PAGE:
Random Averaging

Eli Ben-Naim
Los Alamos National Laboratory

Averaging processes underlie collisions in granular media as well interactions of social and opinion dynamics. In the averaging process there are are infinitely many interacting "particles", each characterized by a single variable. In the averaging process, two particles are chosen at random and both are set to their average. We study averaging processes using kinetic theory and find a number of interesting phenomena:

1) Multiscaling. The moments of the distribution exhibit multiscaling so that knowledge of the average behavior is not sufficient to characterize the probability distribution function.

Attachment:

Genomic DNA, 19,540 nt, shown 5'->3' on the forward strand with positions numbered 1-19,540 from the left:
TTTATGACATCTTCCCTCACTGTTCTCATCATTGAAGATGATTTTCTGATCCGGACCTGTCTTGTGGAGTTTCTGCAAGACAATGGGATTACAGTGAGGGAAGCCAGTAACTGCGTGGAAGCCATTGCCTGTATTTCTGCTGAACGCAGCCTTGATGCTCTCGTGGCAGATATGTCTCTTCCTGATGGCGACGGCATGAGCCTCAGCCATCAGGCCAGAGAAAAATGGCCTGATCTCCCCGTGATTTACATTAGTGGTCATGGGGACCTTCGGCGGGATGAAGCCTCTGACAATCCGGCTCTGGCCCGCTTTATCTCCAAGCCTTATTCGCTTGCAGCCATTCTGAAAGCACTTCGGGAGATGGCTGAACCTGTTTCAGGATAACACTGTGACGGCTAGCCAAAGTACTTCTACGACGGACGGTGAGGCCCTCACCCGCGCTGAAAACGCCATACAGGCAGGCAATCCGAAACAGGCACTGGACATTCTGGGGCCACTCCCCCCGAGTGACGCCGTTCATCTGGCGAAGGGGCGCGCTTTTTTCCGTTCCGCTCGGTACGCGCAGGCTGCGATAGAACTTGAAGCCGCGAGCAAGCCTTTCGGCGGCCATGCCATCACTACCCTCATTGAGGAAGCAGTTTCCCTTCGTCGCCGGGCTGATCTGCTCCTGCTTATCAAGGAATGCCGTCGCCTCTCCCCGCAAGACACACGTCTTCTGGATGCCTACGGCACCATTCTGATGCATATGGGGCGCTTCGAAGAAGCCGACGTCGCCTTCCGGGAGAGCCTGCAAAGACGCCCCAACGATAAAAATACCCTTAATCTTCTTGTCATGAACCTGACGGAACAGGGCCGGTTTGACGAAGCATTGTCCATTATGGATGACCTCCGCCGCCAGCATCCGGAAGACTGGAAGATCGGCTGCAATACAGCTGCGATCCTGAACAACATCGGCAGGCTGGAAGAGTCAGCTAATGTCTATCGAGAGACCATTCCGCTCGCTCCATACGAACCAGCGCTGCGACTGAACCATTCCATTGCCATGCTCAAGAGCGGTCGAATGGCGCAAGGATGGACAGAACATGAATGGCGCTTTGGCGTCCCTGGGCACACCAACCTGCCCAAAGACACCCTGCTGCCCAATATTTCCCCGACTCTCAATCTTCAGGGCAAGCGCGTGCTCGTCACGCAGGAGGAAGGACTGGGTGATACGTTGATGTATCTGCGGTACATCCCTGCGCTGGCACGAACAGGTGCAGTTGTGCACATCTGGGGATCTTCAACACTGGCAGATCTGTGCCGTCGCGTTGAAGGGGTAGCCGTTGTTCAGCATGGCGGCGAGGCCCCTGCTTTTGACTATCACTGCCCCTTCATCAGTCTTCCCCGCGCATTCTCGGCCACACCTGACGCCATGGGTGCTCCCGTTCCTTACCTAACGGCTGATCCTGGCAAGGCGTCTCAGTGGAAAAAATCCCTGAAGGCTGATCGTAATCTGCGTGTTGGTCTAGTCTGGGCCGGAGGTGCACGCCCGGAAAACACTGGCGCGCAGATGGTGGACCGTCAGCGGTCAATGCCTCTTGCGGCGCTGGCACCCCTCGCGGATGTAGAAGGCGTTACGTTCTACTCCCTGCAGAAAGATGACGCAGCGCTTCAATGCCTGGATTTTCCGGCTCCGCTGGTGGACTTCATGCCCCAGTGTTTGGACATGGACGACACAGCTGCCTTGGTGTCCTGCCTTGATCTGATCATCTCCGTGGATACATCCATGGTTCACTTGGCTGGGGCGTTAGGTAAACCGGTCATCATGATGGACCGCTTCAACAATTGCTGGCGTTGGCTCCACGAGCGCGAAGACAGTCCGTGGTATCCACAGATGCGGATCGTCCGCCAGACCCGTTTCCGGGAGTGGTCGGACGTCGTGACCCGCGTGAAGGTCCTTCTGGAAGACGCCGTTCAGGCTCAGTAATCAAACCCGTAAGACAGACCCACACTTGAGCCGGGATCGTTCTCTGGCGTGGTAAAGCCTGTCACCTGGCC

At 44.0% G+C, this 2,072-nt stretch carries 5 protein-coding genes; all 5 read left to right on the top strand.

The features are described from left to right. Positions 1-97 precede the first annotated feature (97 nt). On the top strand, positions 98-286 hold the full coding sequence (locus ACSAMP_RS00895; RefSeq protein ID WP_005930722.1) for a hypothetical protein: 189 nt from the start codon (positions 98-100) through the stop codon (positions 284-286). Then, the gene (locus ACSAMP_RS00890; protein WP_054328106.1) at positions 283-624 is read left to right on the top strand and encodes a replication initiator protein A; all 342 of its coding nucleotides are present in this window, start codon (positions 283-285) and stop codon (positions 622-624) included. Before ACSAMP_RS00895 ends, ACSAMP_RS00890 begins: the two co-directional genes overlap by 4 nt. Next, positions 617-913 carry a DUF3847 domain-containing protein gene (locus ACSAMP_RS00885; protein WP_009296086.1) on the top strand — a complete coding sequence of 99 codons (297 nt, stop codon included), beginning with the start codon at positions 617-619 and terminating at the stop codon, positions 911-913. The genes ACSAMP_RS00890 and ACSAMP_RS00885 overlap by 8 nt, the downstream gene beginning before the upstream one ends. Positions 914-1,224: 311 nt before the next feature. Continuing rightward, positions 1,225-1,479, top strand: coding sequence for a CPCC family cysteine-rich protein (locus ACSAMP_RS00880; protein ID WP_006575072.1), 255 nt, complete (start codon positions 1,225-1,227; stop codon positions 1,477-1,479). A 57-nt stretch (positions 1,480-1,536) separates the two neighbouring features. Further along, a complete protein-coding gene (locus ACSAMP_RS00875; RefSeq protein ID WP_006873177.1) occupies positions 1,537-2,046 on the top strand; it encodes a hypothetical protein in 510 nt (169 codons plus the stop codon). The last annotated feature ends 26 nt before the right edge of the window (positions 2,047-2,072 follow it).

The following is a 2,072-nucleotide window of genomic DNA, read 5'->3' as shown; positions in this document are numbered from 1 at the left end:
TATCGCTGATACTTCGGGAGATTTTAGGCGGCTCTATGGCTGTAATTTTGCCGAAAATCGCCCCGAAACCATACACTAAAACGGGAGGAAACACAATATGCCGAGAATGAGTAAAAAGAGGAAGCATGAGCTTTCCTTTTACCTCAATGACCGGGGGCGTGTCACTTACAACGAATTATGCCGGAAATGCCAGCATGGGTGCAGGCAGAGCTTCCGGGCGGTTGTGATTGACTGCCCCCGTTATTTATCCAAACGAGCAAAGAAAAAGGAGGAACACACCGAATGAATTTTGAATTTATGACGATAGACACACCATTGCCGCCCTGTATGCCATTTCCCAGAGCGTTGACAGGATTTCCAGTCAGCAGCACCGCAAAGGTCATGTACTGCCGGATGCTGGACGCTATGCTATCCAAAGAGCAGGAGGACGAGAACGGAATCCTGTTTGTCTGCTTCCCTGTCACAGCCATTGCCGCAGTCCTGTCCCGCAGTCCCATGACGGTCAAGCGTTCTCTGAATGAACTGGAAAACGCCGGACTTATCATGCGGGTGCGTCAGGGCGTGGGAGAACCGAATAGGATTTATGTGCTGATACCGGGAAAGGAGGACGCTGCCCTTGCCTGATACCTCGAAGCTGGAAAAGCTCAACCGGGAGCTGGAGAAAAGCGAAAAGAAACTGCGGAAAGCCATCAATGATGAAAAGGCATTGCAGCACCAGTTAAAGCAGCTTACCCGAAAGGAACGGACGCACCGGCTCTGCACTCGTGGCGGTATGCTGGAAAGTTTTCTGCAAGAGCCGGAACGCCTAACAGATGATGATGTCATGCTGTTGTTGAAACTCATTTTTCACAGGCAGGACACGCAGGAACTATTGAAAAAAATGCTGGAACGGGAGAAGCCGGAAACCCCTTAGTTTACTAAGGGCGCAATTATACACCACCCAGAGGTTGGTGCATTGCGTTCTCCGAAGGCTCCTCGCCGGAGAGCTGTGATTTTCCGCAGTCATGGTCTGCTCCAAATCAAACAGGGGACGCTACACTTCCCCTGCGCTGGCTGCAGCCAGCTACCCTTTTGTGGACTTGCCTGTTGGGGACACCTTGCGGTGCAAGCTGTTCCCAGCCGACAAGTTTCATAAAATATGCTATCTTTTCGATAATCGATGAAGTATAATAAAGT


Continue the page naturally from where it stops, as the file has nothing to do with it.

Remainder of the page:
2) Extremal selection. The characteristic scale may obey an extremal selection principle, as in nonlinear traveling waves.

3) Patterns and bifurcations. When the averaging process excludes particles that exceeds a threshold, there system organizes into clusters. These clusters are patterned and the number of clusters undergoes a series of bifurcations as a function of the initial conditions.

4) Synchronization. When the averaged quantity represents a phase and in the presence of noise, there is phase transition from an ordered state where the particles are aligned into a disordered state where the particles are not correlated. The behavior is nicely related to a special partition of the integers.

Audio (MP3 File, Podcast Ready) Presentation (PDF File)

Back to Workshop II: Random Curves, Surfaces, and Transport